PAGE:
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1  Creative Stone Works / Moderator, Michael Hoover / Intarsias / Commesso, and Composite Type Cabs / Tutorials / Re: Glue question on: December 01, 2015, 02:34:08 pm
While I'm at it, there are two more epoxies for you to consider. Hyxtal NYL-1 and XTR-311. I like to use XTR-311 to treat fine cracks in cutting material like Chrysocolla. It is virtually colorless and has very low viscosity. You can get very good penetration, especially under vacuum. XTR-311 takes about 36 hours to cure (faster with moderate heat) so you can have plenty of time to do treating or even do multiple batches of stones with the same batch of glue.

I use Hyxtal NYL-1 to glue quartz caps on opal triplets. It's also low-viscosity and virtually colorless. It will never yellow. Cure time is approximately 1 week.

Both of them are expensive, but they cut down on failures and bubbling. One nice stone can cover the expense of the glue.
2  Creative Stone Works / Moderator, Michael Hoover / Intarsias / Commesso, and Composite Type Cabs / Tutorials / Re: Glue question on: December 01, 2015, 02:16:37 pm
I've finally given up on carpenter's glue and wooden blocks for sawing. Now, I use ceramic tiles or, even better, scraps of granite or marble from a counter-top manufacturer. Glue up my rough with super glue to the scrap counter-top and cut away on the saw without worrying about pop-offs or dishing a blade. Simply saw the end off the block when I'm down to my end piece and the remains of the block can be re-used, unlike oily wood. Also, virtually no curing or wait time when I'm setting up my stones and blocks.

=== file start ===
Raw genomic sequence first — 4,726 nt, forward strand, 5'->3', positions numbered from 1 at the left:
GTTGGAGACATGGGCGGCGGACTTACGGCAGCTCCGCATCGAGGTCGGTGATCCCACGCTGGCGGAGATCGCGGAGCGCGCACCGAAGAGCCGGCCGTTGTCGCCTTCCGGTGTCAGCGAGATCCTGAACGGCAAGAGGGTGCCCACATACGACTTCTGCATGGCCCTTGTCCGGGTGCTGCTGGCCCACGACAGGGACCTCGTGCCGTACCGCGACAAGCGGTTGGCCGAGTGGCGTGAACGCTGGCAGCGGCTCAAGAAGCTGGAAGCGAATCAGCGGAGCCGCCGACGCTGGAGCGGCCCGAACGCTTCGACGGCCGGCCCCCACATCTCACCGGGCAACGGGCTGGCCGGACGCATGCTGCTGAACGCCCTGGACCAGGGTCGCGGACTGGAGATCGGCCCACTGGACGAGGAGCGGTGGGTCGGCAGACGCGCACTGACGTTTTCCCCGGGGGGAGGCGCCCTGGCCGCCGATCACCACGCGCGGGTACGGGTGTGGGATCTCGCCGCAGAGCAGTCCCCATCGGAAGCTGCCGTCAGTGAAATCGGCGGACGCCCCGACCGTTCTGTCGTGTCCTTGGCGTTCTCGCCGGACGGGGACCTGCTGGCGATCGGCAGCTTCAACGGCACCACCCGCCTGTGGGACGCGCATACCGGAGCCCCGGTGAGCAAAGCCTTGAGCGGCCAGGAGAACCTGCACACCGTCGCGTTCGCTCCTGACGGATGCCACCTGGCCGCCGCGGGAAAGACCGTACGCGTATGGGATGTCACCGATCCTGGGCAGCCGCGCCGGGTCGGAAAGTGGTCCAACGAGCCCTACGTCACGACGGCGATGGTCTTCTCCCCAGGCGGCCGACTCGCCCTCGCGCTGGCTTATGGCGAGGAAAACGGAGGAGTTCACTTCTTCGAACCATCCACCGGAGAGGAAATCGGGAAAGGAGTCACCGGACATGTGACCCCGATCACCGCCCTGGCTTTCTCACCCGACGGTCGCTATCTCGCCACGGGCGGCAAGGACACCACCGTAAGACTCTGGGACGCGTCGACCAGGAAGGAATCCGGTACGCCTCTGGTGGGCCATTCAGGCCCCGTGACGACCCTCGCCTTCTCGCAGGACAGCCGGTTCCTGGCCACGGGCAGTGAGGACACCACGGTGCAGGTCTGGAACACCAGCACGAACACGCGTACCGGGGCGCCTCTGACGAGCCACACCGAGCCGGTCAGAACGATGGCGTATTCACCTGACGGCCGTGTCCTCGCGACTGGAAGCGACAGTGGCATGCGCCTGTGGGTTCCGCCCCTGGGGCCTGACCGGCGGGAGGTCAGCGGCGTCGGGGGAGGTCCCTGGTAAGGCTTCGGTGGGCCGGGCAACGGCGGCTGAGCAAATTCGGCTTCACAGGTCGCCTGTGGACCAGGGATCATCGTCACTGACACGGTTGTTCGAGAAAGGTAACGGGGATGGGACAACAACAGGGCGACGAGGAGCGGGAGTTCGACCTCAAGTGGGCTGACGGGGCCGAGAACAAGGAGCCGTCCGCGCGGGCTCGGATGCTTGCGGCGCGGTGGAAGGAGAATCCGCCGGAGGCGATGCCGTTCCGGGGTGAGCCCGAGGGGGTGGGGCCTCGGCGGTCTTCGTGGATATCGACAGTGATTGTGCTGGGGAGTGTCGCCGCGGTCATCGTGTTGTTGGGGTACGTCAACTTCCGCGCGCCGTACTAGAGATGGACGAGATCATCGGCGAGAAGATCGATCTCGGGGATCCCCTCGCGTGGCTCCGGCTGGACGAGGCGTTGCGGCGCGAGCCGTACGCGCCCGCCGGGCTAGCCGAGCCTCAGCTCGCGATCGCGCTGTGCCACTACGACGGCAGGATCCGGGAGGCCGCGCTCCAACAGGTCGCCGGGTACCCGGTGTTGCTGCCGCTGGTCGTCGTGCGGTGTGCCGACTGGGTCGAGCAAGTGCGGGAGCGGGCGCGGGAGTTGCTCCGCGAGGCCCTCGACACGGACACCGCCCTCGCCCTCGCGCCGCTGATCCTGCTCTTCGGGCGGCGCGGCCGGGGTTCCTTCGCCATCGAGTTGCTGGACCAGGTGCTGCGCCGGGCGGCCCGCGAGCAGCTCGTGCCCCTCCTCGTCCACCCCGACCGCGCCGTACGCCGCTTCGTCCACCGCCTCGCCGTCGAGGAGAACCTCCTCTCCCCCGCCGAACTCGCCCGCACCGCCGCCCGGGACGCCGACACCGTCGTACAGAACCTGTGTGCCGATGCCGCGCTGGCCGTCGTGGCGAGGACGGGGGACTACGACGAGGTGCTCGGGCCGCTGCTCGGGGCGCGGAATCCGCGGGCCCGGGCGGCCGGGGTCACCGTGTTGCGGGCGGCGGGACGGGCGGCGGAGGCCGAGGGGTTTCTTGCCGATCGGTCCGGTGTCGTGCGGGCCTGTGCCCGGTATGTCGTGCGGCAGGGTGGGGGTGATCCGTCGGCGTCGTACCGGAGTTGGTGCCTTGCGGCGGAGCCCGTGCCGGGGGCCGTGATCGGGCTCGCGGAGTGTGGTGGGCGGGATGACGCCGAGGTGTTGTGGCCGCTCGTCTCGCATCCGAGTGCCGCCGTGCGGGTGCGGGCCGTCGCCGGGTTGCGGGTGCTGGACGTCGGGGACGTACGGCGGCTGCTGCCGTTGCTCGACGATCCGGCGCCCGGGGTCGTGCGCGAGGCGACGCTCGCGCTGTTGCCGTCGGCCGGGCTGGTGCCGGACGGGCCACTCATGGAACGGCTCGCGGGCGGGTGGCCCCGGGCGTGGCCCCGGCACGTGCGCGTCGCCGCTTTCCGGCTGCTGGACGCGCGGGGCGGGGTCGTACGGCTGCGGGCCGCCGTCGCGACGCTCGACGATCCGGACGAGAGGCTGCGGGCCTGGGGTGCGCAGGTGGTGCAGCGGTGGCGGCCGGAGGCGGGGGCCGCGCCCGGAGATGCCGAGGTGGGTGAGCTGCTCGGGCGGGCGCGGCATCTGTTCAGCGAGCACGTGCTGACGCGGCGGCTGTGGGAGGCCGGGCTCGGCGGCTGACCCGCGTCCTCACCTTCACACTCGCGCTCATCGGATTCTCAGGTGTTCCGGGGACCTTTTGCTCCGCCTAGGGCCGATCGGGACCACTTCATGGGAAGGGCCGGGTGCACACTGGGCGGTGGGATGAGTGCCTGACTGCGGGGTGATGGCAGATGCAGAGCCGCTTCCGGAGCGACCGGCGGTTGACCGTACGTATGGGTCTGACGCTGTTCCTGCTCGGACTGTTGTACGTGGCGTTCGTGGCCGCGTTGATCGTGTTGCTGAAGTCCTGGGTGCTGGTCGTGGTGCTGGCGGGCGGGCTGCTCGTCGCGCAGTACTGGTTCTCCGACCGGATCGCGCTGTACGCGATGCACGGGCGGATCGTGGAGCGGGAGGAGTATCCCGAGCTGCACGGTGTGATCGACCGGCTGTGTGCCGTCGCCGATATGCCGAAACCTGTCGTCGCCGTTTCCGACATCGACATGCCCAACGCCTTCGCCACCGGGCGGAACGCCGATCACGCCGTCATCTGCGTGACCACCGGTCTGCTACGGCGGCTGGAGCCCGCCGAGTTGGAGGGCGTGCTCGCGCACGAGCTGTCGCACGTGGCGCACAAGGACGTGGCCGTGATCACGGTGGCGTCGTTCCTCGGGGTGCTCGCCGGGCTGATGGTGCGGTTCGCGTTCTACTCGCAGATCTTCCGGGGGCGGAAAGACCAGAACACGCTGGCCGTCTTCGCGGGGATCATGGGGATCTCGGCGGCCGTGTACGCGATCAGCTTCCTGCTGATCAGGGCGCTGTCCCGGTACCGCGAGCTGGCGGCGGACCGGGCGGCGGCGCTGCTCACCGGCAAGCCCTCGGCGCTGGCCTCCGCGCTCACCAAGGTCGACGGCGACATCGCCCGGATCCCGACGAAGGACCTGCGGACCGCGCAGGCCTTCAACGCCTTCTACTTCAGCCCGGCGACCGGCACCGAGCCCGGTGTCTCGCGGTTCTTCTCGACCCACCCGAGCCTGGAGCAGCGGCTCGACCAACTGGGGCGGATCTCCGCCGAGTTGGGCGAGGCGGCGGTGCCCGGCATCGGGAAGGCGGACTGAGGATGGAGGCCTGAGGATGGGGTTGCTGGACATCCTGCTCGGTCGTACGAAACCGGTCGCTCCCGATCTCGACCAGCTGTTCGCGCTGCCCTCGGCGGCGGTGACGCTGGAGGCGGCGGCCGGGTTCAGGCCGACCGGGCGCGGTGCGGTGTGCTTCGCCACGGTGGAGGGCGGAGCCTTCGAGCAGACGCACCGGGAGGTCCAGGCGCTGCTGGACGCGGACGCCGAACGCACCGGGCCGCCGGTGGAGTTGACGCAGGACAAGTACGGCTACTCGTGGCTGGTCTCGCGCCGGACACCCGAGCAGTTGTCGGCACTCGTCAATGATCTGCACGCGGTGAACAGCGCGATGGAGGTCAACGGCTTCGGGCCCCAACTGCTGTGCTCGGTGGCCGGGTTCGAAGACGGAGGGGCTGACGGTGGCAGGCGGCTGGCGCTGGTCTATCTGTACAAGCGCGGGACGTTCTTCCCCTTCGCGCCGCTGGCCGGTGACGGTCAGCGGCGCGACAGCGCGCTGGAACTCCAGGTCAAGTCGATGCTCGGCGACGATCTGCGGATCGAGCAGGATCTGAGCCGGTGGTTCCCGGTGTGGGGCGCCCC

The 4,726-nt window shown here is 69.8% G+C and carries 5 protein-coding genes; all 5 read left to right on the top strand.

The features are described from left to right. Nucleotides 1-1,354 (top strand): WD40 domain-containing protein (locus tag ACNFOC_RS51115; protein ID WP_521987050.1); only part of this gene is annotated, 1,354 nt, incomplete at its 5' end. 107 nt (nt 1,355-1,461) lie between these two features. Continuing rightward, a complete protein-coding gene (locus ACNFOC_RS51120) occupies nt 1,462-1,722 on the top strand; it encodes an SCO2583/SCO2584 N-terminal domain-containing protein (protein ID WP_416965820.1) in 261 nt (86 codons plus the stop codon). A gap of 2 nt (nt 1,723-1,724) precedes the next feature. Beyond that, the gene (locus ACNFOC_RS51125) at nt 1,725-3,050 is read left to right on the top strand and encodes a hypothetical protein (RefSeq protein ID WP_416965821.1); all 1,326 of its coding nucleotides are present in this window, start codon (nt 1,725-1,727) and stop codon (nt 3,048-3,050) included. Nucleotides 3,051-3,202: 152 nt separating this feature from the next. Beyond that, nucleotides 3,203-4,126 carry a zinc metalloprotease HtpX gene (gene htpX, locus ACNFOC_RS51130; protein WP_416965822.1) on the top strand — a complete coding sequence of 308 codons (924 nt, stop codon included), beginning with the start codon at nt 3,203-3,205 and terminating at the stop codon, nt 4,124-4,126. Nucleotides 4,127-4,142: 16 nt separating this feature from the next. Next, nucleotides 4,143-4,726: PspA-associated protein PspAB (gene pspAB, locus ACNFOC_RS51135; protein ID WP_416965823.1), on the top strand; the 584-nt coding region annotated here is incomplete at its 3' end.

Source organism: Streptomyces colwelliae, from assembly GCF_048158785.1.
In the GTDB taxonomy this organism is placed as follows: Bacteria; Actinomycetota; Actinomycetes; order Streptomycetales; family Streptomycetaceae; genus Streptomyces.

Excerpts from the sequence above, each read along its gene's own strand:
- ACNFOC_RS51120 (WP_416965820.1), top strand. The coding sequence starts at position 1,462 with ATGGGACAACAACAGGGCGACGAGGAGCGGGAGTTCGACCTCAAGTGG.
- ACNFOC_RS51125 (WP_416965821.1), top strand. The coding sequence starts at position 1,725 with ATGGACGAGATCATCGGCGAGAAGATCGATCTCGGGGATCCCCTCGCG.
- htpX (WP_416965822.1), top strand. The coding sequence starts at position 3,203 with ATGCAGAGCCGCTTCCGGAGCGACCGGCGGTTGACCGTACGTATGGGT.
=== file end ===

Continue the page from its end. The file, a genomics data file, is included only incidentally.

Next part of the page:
3  The Gathering / Our Place / Re: Gemstone ID on: November 21, 2015, 01:20:33 pm
It's called a Hemicylinder, and there is an outfit called Denver Gem Cutting, LLC that will polish them out for a pretty tidy sum as I recall. Of course, it's still cheaper than a new refractometer.

Depending on how badly it's scratched, it may still be use-able. Just kind of annoying.

I used to share mine with the gemologists I had on staff under me, so, mine has a nice scratch on it. It's still quite use-able, though.

http://www.gemcutting.com/refractometer.repolishing.gia/index.php

I'm not affiliated with these people and I have no idea how good their work is. I've just done some research for my own benefit.
4  Stone Talk / Moderator, Hummingbirdstones ( Robin ) / Rough on the bench and slabs off the saw (general minerals board) / Re: Serpentine versus Jade; Washington coast rock on: August 28, 2015, 12:34:58 am
I used to collect Nephrite down at Jade Beach by Big Sur in California, where there is also lots and lots of Serpentine. The general rule 'in the field' was that if it would scratch with a good steel blade, it was Serpentine. If not, it was Nephrite.
5  Custom Designed Jewelry / Show Your Custom Jewelry Designing Photos / Re: Kelly Mine Smithsonite Wire Wrap on: August 27, 2015, 07:07:02 pm
Beautiful stone and wrap!!  Thanks for posting it.  I wrapped a similar stone for a friend and had no clue what it was, but I think it is the same stone. 

Here is a picture of it.  Do you think it is Smithsonite?




My first guess would be Gem Silica Chrysocolla.
6  Custom Designed Jewelry / Show Your Custom Jewelry Designing Photos / Re: New screw-closure bangle on: August 27, 2015, 07:02:45 pm